Mussel Power: New Adhesives from Chem Start-up are Sea-Inspired
Taking technology from academia to market is a well-worn tradition across the maritime and subsea sectors. In this case the ‘innovative’ adhesive technology is actually born from the sea.
There is a new underwater adhesive technology based on a glue used naturally by marine creatures. Mussel Polymers Inc. (MPI) – a startup created by Wardenclyffe Chemicals Inc., a technology development company – licensed this patented adhesive technology from the Purdue Research Foundation. The technology was created by Jonathan Wilker, a Purdue professor of chemistry and materials engineering, with students in his lab.
“We have been studying sea creatures, how they stick, and designing synthetic mimics of these materials,” Wilker said. “Now we are quite excited to move these new materials from the research lab into the marketplace. There is potential here to impact several industries, including products that people use in their daily lives.”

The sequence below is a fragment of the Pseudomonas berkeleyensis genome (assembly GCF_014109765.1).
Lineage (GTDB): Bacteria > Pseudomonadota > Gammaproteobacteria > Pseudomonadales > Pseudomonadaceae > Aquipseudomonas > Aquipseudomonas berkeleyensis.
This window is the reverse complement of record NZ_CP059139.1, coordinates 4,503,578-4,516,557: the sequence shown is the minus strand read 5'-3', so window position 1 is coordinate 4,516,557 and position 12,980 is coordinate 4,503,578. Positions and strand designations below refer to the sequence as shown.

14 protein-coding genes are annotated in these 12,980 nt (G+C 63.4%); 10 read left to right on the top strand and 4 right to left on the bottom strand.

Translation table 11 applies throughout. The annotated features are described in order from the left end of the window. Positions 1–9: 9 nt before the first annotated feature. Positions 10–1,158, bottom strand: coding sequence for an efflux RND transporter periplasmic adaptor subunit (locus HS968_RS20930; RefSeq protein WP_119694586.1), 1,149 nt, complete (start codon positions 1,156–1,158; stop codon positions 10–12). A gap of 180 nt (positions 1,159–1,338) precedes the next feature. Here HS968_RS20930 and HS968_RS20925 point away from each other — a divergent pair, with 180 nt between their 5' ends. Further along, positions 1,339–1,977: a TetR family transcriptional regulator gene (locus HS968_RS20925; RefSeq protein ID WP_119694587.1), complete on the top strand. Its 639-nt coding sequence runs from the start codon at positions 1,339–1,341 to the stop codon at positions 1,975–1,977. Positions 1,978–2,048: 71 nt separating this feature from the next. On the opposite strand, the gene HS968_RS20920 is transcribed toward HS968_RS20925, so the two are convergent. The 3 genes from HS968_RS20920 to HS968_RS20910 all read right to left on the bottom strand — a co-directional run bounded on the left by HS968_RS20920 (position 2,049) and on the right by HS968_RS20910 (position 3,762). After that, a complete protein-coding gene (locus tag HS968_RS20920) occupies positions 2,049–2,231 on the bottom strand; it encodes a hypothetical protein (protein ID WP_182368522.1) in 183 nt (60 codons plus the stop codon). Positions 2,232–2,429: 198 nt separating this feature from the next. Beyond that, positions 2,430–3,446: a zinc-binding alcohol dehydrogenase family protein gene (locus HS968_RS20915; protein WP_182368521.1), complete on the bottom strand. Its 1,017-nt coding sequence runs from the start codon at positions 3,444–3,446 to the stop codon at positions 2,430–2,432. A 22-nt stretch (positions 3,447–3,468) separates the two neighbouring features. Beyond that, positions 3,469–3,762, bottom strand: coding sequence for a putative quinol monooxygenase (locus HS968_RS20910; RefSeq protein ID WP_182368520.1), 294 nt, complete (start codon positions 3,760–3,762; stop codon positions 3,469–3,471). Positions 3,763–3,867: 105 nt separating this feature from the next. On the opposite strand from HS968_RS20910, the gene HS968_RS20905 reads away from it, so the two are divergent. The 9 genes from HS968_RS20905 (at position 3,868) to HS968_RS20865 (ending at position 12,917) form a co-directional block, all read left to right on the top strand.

The adhesive poly(catechol-styrene) (PCS) was engineered to mimic the glue that mussels naturally use to attach to substrates in the ocean, and according to its creators represents the first new adhesive chemistry to reach the market in decades.
The research effort that led to the development of PCS lasted over a decade and was supported with $2 million from the Office of Naval Research.
The team behind Mussel Polymers Inc. licensed the technology through the Purdue Research Foundation’s Office of Technology Commercialization.
“The entire Purdue Research Foundation and OTC teams were extraordinary in helping us move through the process of licensing this technology, laying the groundwork for taking it to market,” said George Boyajian, CEO of Wardenclyffe. “The adhesive technology addresses a range of previously unsolvable wet adhesion problems in a variety of industries from biomedical to aerospace to automotive to cosmetics and construction.”
(Writer: Chris Adam; Sources: Jonathan Wilker, George Boyajian, Brooke Beier)